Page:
Chou Tai Fook challenges Post-90 millennial stereotypes – Local Luxury Campaign

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In a new campaign from the biggest Hong Kong jewelry company, Chow Tai Fook, aiming at the “me” generation—post-90s’ in China, the brand suggested that their theme necklace is the symbol for post-90s to be proud of being themselves.

The campaign was conducted via an H5 with a flow of animated images on WeChat. The GIFs in this H5 featured different stereotypes that people hold towards post-90s’. Based on the unique attitudes from post-90s, the campaign created the relevant bespoke GIF stories in the H5. Showing the particular theme necklace beside the H5 page, the campaign nicely connects the product with post-90s’.

Let’s have a look at this campaign in detail.

Post-90s’ :Too simple?

率真

We are sincere. It is me. I have my very own belief.

 

Post-90s’ :Too light-hearted?

We are optimism. There are still lots of journeys to go, and I don’t have time to waste on the current unhappiness.

We are optimistic.
There are still lots of journeys to come, and I don’t have time to be angry.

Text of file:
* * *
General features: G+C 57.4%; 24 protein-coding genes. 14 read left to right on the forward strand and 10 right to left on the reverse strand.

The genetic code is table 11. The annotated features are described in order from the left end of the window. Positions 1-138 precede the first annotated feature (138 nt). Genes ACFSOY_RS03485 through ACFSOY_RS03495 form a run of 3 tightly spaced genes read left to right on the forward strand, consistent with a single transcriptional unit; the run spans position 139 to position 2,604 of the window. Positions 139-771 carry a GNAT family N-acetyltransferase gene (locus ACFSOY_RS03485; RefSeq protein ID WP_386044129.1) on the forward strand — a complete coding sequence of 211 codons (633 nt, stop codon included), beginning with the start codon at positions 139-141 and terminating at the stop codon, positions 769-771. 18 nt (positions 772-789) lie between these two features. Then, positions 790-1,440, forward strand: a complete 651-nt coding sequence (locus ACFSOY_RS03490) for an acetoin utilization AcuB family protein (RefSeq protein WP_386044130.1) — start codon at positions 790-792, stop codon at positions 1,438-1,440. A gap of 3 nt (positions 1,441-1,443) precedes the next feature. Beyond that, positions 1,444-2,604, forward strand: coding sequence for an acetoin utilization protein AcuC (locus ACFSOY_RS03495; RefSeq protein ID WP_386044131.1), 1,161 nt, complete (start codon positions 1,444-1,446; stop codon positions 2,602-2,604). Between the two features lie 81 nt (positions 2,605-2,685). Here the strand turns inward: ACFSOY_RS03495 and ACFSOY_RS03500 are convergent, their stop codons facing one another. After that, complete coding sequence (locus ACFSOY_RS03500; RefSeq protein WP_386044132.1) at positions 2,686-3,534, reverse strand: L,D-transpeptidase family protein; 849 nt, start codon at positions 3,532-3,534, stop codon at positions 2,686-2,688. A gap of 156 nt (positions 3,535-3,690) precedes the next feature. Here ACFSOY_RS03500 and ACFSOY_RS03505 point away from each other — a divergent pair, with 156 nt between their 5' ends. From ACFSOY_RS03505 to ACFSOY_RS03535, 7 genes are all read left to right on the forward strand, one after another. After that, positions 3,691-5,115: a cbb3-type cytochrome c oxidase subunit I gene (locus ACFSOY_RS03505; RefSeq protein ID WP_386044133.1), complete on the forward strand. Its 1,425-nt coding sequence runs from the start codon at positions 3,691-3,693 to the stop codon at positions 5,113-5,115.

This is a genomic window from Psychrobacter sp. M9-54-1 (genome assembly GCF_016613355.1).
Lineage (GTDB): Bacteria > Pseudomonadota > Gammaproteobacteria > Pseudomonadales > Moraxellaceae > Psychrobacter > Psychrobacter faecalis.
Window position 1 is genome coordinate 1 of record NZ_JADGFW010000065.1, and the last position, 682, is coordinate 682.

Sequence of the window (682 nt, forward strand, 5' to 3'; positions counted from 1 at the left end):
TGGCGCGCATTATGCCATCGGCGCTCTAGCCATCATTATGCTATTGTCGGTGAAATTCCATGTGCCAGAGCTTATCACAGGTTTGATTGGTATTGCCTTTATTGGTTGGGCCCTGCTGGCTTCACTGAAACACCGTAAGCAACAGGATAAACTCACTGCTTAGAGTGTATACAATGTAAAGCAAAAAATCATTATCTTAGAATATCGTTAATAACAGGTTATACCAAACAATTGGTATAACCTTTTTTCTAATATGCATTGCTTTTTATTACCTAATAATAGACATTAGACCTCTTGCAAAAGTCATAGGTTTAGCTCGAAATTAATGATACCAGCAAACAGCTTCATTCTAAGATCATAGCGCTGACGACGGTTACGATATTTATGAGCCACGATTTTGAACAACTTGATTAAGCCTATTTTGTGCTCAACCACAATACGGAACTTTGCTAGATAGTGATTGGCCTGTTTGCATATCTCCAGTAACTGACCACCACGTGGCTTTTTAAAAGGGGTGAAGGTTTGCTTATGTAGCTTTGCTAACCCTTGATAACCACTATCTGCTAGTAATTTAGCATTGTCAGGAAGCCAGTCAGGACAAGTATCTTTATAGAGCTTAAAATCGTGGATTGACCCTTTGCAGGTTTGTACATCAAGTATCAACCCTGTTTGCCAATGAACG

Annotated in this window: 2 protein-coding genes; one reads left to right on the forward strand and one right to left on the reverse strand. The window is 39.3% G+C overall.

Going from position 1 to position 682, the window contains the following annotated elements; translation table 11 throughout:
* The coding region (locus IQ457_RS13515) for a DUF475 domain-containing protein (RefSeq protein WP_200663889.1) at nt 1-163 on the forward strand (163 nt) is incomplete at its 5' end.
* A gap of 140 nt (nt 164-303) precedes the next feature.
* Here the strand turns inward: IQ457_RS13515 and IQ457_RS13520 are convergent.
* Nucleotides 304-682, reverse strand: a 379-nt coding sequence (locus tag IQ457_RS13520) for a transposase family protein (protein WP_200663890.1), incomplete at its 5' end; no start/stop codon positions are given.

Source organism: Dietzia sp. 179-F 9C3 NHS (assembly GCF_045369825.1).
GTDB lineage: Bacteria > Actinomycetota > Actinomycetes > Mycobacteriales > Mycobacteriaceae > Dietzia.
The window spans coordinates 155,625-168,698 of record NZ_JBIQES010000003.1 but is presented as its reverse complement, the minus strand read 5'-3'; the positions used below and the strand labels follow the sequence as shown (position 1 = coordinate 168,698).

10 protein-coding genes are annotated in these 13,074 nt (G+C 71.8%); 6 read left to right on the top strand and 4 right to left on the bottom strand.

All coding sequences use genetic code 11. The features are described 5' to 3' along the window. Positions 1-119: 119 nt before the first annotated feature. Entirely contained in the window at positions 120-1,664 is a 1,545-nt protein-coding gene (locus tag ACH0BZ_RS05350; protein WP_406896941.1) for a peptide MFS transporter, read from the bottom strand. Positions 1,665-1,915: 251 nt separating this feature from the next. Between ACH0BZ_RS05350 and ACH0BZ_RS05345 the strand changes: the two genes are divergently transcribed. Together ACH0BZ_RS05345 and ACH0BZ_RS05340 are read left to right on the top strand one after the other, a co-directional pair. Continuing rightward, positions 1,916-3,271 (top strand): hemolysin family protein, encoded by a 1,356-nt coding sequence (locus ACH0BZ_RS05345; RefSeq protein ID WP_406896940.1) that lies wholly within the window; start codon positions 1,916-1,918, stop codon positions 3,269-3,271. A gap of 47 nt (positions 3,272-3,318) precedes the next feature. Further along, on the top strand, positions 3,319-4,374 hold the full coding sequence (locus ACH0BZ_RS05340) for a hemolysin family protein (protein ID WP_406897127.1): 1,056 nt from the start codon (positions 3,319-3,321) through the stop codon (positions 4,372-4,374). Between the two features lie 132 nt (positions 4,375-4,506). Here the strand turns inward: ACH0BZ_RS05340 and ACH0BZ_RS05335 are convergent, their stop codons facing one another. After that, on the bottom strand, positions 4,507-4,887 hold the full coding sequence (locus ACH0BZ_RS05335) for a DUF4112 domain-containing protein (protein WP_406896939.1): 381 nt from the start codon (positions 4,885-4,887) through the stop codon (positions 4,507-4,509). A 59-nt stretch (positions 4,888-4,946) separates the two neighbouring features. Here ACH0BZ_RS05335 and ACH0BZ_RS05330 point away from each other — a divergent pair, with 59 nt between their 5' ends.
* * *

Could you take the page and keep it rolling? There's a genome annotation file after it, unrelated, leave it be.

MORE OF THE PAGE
Post-90s’ :Too crazy?

We are passionate. Forget the pressure from your work, let’s please us with clapping hands.

We are passionate.
Forget about the pressure from the work, let’s make ourselves happy by clapping

Post-90s’:Too stubborn?

We are persistent. No matter how many failures I have got, I will keep fighting.

We are persistent.
No matter how many failures I have, I will keep fighting.

As a domestic jewelry brand, Chou Tai Fook faces pressure from overseas luxury brands. However, leveraging a natural advantage as a local brand, Chou Tai Fook understands how to speak to Chinese consumers ‘in context’. Post-90s’, the most ‘misunderstood’ generation, is chosen as the brand’s target.

As one of the post-90s, I used to treat Chou Tai Fook as an old brand that belongs to my parents’ age. However, I started to follow their WeChat account after going through this H5. Maybe, there is wisdom in being wise.

About Author

Cherry Han

Cherry Han is a Consumer Research Specialist at Resonance. Graduating from Newcastle University, with a Masters degree in Media and Public Relations, she has more recently set her sights to deciphering the behavior of Chinese netizens – particularly her fellow post-90s.

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